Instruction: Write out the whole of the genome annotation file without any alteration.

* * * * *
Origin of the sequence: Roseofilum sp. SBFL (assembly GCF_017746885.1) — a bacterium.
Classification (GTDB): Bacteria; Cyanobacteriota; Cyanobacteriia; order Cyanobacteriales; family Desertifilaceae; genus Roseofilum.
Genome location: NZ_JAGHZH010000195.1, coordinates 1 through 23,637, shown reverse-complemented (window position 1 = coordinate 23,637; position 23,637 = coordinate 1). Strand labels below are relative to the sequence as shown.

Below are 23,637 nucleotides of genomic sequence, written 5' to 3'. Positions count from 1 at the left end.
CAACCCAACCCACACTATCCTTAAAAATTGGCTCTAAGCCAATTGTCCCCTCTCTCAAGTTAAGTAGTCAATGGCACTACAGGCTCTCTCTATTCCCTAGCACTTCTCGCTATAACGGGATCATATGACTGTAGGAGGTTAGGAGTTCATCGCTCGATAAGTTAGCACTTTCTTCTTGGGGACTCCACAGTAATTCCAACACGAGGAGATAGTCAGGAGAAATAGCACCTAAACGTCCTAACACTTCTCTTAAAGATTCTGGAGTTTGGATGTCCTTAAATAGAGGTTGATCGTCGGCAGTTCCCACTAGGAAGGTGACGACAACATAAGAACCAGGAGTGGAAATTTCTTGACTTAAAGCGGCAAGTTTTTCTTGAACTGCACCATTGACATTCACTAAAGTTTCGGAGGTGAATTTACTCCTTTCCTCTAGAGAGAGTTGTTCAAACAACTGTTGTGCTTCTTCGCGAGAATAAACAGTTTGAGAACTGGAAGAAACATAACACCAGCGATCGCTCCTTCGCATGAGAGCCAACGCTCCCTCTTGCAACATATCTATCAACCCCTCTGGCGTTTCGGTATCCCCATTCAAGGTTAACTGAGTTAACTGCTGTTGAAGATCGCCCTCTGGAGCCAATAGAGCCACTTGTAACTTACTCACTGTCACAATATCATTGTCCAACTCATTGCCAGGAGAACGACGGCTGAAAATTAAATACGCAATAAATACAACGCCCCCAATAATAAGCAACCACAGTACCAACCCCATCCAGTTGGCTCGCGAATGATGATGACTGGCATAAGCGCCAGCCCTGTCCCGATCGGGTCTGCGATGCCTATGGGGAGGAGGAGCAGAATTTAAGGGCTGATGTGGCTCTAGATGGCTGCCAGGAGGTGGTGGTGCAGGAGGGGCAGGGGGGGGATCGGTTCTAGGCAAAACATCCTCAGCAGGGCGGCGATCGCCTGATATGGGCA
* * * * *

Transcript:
Origin of the sequence: Roseofilum sp. SBFL (assembly GCF_017746885.1) — a bacterium.
Classification (GTDB): Bacteria; Cyanobacteriota; Cyanobacteriia; order Cyanobacteriales; family Desertifilaceae; genus Roseofilum.
Genome location: NZ_JAGHZH010000195.1, coordinates 1 through 23,637, shown reverse-complemented (window position 1 = coordinate 23,637; position 23,637 = coordinate 1). Strand labels below are relative to the sequence as shown.

Below are 23,637 nucleotides of genomic sequence, written 5' to 3'. Positions count from 1 at the left end.
CAACCCAACCCACACTATCCTTAAAAATTGGCTCTAAGCCAATTGTCCCCTCTCTCAAGTTAAGTAGTCAATGGCACTACAGGCTCTCTCTATTCCCTAGCACTTCTCGCTATAACGGGATCATATGACTGTAGGAGGTTAGGAGTTCATCGCTCGATAAGTTAGCACTTTCTTCTTGGGGACTCCACAGTAATTCCAACACGAGGAGATAGTCAGGAGAAATAGCACCTAAACGTCCTAACACTTCTCTTAAAGATTCTGGAGTTTGGATGTCCTTAAATAGAGGTTGATCGTCGGCAGTTCCCACTAGGAAGGTGACGACAACATAAGAACCAGGAGTGGAAATTTCTTGACTTAAAGCGGCAAGTTTTTCTTGAACTGCACCATTGACATTCACTAAAGTTTCGGAGGTGAATTTACTCCTTTCCTCTAGAGAGAGTTGTTCAAACAACTGTTGTGCTTCTTCGCGAGAATAAACAGTTTGAGAACTGGAAGAAACATAACACCAGCGATCGCTCCTTCGCATGAGAGCCAACGCTCCCTCTTGCAACATATCTATCAACCCCTCTGGCGTTTCGGTATCCCCATTCAAGGTTAACTGAGTTAACTGCTGTTGAAGATCGCCCTCTGGAGCCAATAGAGCCACTTGTAACTTACTCACTGTCACAATATCATTGTCCAACTCATTGCCAGGAGAACGACGGCTGAAAATTAAATACGCAATAAATACAACGCCCCCAATAATAAGCAACCACAGTACCAACCCCATCCAGTTGGCTCGCGAATGATGATGACTGGCATAAGCGCCAGCCCTGTCCCGATCGGGTCTGCGATGCCTATGGGGAGGAGGAGCAGAATTTAAGGGCTGATGTGGCTCTAGATGGCTGCCAGGAGGTGGTGGTGCAGGAGGGGCAGGGGGGGGATCGGTTCTAGGCAAAACATCCTCAGCAGGGCGGCGATCGCCTGATATGGGCA